Madrid has been described as the most Spanish of cities – a capital who, like a mother, gives up her own identity and ambition for the sake of her children. There are very little things you could call Madrileño. Maybe churros, the callos de Madrid, cocido Madrileño and a few other dishes. For the rest of it Madrid is Spain.
The best flamenco and bullfighting outside Andalucia can be found in Madrid. The best Galician seafood can be found here. The best Rioja outside of Rioja and Navarre. The best pinchos outside the Basque region – and it goes on.
This admixture of regional influences makes Madrid unique purely because it isn’t unique. Again, like a mother, Madrid takes on all these varieties and gives them a buzzing, safe, explosive home! Madrid has the most bars per capita of any European city, has a nightlife that doesn’t stop until 5 am, has bustling gay areas and an arena for the best flamenco and bullfighting in the country.
And the diverse nature of Madrid doesn’t stop there. Let’s not forget, Madrid is the Royal city, (Real Madrid, after all, means just that, Royal Madrid); she is the mother not just of all Spain, but she was once the mother of all of Spain’s manifold overseas colonies. Since the early 16th century Madrid has been the capital of Spain, which, at the time, was one of the most expansive superpowers of the world, controlling most of the Americas, the Philippines and parts of North Africa. And despite the acrimonious fall of the Spanish Empire (all colonial empires eventually fall) a lot of people from the former Spanish Empire now call Madrid their home. And this also helps make Madrid the exciting city that it is.
Indeed, throughout my stay there, I found the Latin American influence on Madrid one of the most exciting things about the city.
As you’re walking the busy streets and squares of Madrid a large majority of the faces that look back at you make you feel as if you’re walking through the Andes or the Caribbean. There is a large community of Ecuadorians, Peruvians and Bolivians in Madrid and, though they don’t show up much in the demographic statistics of the city, a lot of Cubans and Mexicans too. And some of the best times I had in Madrid were in restaurants and clubs run by and for Cubans.
The highlight of these was the La Negra Tomasa, a Cuban restaurant and bar in the Calle Espoz y Mina. A street with a variety of bars, pubs, some with tables out on the pedestrianised streets – yet even here, La Negra Tomasa’s façade stands out like a North Star in an urban night. It’s bright, colourful facades, full of bold reds and blues, advertising Mojitos and everything Cuban draws you in without your knowing it.
As you walk in, you are met by a large, Afro-Cuban man, who works as bouncer, waiter, runner (and dancer?), asks you how many people, he gives you a menu and with a stern finger tells you to wait by the bar. You feel like a child who’s done something wrong. It’s intimidating. You look at the menu and you say yes, of course, we’ll go for it, and he sits you down, you say many thank yous, and the waitresses come. Cuban girls dressed in a kind of 1950’s chequered dressed with frills around the neck, legs and shoulders exposed.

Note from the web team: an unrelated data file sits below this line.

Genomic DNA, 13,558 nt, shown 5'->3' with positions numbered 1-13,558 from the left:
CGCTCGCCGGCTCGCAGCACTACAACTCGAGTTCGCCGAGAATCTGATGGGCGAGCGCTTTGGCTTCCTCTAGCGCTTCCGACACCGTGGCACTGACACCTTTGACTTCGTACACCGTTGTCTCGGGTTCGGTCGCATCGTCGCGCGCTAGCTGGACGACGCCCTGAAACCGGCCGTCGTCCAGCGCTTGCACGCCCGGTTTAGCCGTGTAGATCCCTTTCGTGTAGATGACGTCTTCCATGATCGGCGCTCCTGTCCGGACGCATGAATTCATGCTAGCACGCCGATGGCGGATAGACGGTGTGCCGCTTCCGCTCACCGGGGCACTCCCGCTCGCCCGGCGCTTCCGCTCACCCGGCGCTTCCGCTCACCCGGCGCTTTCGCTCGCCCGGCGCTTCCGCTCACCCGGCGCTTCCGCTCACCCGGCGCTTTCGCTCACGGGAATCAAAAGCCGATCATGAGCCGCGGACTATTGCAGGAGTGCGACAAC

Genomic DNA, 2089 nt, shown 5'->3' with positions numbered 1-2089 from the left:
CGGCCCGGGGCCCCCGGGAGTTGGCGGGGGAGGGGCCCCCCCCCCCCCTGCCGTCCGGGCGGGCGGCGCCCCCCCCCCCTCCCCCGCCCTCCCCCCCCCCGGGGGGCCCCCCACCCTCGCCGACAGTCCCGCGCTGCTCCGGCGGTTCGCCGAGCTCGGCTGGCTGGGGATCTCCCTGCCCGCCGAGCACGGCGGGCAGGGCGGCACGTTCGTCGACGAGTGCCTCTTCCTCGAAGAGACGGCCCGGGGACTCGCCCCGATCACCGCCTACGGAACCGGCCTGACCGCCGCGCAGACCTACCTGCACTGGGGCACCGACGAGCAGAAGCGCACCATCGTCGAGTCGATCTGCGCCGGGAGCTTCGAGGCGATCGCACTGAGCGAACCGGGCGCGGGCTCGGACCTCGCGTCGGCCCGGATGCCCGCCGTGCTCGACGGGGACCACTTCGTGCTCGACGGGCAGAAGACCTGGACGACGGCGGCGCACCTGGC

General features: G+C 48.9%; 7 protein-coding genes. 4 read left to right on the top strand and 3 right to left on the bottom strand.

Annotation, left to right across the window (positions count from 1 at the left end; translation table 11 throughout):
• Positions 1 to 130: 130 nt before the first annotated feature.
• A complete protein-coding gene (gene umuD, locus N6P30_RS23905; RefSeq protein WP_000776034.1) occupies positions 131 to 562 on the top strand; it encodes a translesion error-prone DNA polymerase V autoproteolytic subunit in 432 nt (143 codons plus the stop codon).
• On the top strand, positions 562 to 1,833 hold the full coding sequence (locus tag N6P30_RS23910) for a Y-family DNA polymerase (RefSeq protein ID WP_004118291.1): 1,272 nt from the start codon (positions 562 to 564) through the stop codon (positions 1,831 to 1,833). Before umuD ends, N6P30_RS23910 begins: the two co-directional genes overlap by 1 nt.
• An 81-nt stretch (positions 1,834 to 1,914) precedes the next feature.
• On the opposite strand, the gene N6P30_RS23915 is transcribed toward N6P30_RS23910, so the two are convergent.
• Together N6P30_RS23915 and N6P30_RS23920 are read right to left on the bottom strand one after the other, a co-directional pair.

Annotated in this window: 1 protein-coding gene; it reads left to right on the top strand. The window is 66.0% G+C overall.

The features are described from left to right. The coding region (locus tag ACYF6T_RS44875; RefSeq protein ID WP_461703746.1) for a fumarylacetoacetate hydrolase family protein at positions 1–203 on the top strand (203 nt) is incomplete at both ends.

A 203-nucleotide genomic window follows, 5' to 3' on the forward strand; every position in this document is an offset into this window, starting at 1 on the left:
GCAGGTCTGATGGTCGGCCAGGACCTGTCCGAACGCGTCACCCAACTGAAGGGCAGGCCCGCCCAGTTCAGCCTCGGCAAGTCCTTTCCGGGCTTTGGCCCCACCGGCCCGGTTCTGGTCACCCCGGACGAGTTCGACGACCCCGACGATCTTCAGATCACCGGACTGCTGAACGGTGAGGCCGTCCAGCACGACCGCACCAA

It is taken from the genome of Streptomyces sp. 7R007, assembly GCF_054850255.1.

Over the three nights we went there we tried a variety of dishes, all of them Cuban, the best of creole cooking, cooked by, from what we could see, a lovely old Cuban, grandmotherly cook. All the Cuban classics are there: the guajira, ropa vieja, fried bananas and yuccas, cojimar, etc. Most of the dishes are meat-based served with white rice and black bean sauce. The food is unpretentious, homely, and exciting. We were never disappointed. And if we had been, we would have washed away our disappointment with copious Mojitos and Daiquiris (by the way: this place is an alcohol-lover’s dream, but not really for wine-lovers).
By half past eleven, a band begins to set up on the stage, and the waitress comes to inform you that from now on drinks are more expensive because people who come in now have to pay a 10 euro entrance fee. We said we didn’t mind, and nor, it seems, did most of the Cuban population of Madrid. As the bands started, flocks of people began drizzling in.
The bands there play beautiful, typical Cuban music (though not once did I hear Guantanamera) and as soon as they start, the tables empty and the dance-floor fills. Suddenly, it feels like you’re at a bullring except the matadors are all salsa dancers. At first you think, come on, how cliché, and I’m not one for dancing: but the dancers were mesmerising!
They were clearly aficionados, regulars, people who came not just from Cuba, but from Madrid and the rest of Spain, people came in pairs but end up dancing with everyone in the place. It’s a surreal feeling, one minute a guy is sat having a beer, the next, he’s salsa-ing like a pro! Or, a woman at the bar looks like she’s making fun of the dancers, the next, a guy offers her his hand, and she’s off!
Even the big, black bouncer was dancing away, suddenly looking queer and magnificently happy! The only thing that could stop him dancing was when he saw a Cuban wrestler win a bout in an Olympic fight – he and a few others stopped and shouted, under their breath, Viva Cuba!